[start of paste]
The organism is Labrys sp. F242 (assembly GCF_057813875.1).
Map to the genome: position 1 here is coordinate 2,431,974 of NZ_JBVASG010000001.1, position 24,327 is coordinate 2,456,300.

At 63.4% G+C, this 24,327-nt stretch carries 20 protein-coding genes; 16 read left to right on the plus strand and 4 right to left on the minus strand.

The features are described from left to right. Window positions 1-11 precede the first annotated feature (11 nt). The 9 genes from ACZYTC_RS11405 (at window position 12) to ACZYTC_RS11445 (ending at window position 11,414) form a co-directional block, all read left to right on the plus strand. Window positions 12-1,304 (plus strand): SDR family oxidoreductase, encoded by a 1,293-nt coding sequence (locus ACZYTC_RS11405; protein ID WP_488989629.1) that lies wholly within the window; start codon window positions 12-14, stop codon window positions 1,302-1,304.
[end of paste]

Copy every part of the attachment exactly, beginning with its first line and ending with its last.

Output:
The organism is Labrys sp. F242 (assembly GCF_057813875.1).
Map to the genome: position 1 here is coordinate 2,431,974 of NZ_JBVASG010000001.1, position 24,327 is coordinate 2,456,300.

At 63.4% G+C, this 24,327-nt stretch carries 20 protein-coding genes; 16 read left to right on the plus strand and 4 right to left on the minus strand.

The features are described from left to right. Window positions 1-11 precede the first annotated feature (11 nt). The 9 genes from ACZYTC_RS11405 (at window position 12) to ACZYTC_RS11445 (ending at window position 11,414) form a co-directional block, all read left to right on the plus strand. Window positions 12-1,304 (plus strand): SDR family oxidoreductase, encoded by a 1,293-nt coding sequence (locus ACZYTC_RS11405; protein ID WP_488989629.1) that lies wholly within the window; start codon window positions 12-14, stop codon window positions 1,302-1,304.